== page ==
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Avoid Plagiarism: How Not to Plagiarize

Incorporating Sources into Your Essay

Tips on Avoiding Plagiarism

Here are some tips for avoiding accidental plagiarism from the WCAS Writing Program at Northwestern University:

  • Cite every piece of information that is not a) the result of your own research, or b) common knowledge. This includes opinions, arguments, and speculations as well as facts, details, figures, and statistics.
  • Use quotation marks every time you use the author's words. (For longer quotes, indenting the whole quotation has the same effect as quotation marks.)
  • At the beginning of the first sentence in which you quote, paraphrase, or summarize, make it clear that what comes next is someone else's idea:
    • According to Smith...
    • Jones says...
    • In his 1987 study, Robinson proved...
  • At the end of the last sentence containing quoted, paraphrased, or summarized material, insert a parenthetical citation to show where the material came from:
    The St. Martin's Handbook defines plagiarism as "the use of someone else's words or ideas as [the writer's] own without crediting the other person" (Lunsford and Connors 602).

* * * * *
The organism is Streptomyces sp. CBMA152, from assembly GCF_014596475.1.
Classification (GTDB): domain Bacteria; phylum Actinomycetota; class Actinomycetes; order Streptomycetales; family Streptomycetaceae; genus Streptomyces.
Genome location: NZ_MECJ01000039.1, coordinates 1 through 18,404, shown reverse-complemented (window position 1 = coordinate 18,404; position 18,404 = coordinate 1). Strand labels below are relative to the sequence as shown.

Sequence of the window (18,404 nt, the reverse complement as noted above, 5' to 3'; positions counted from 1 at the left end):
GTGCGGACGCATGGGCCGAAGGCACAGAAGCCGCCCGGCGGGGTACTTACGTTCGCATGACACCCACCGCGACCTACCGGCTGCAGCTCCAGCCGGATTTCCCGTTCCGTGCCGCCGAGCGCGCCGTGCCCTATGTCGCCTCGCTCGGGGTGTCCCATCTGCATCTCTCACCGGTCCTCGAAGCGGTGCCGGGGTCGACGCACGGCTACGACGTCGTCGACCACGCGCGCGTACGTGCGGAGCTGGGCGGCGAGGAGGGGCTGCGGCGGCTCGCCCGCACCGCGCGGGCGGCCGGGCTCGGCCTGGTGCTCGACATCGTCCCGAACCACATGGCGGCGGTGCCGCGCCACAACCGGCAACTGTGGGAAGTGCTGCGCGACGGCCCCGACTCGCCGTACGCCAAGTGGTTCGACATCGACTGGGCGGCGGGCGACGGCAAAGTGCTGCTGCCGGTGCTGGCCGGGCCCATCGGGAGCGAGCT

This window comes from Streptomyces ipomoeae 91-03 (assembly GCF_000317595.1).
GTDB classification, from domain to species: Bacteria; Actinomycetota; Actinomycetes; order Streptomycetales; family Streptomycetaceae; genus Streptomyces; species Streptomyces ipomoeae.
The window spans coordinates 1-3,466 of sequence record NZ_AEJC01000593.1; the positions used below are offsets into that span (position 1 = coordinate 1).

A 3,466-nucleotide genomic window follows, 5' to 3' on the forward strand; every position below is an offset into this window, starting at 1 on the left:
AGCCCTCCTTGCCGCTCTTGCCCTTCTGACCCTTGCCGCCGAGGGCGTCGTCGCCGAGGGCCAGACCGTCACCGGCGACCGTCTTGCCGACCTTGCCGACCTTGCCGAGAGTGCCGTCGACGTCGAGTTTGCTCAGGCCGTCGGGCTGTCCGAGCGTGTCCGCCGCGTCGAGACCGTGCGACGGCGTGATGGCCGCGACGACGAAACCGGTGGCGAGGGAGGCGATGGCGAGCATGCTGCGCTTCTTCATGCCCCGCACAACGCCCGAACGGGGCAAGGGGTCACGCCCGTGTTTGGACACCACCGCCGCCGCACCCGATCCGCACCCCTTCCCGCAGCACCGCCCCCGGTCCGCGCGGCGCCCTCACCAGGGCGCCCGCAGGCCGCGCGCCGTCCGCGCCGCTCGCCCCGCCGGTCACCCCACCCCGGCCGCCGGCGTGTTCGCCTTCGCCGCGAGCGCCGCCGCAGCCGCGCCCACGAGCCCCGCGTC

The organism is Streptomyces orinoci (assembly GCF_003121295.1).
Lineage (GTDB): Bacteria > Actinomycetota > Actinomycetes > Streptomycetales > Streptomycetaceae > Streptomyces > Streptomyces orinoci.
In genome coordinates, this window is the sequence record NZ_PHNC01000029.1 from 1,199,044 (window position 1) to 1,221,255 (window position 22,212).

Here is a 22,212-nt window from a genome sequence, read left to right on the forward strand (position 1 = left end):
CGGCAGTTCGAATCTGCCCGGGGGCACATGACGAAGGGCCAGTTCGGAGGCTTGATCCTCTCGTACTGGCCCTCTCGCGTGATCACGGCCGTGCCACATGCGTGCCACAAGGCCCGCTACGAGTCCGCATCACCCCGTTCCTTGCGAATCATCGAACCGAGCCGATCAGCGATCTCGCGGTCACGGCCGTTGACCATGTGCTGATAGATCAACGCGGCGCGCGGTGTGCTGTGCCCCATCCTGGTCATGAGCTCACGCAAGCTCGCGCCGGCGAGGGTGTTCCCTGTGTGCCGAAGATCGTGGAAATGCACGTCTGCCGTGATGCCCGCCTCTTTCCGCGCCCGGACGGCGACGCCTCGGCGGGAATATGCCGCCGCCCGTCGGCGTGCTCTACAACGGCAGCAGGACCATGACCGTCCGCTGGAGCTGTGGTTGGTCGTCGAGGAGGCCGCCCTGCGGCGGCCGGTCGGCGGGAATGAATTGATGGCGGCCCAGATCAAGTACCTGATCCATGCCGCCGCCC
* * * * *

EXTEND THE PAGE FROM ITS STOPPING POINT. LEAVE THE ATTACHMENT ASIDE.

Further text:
(Notice the use of brackets to mark a change in the wording of the original.)

Tips from the University of North Carolina Writing Center:

You need to cite your source, even if:

  1. you put all direct quotes in quotation marks.
  2. you changed the words used by the author into synonyms.
  3. you completely paraphrased the ideas to which you referred.
  4. your sentence is mostly made up of your own thoughts, but contains a reference to the author's ideas.
  5. you mention the author's name in the sentence.

**The moral of this handout: When in doubt, give a citation**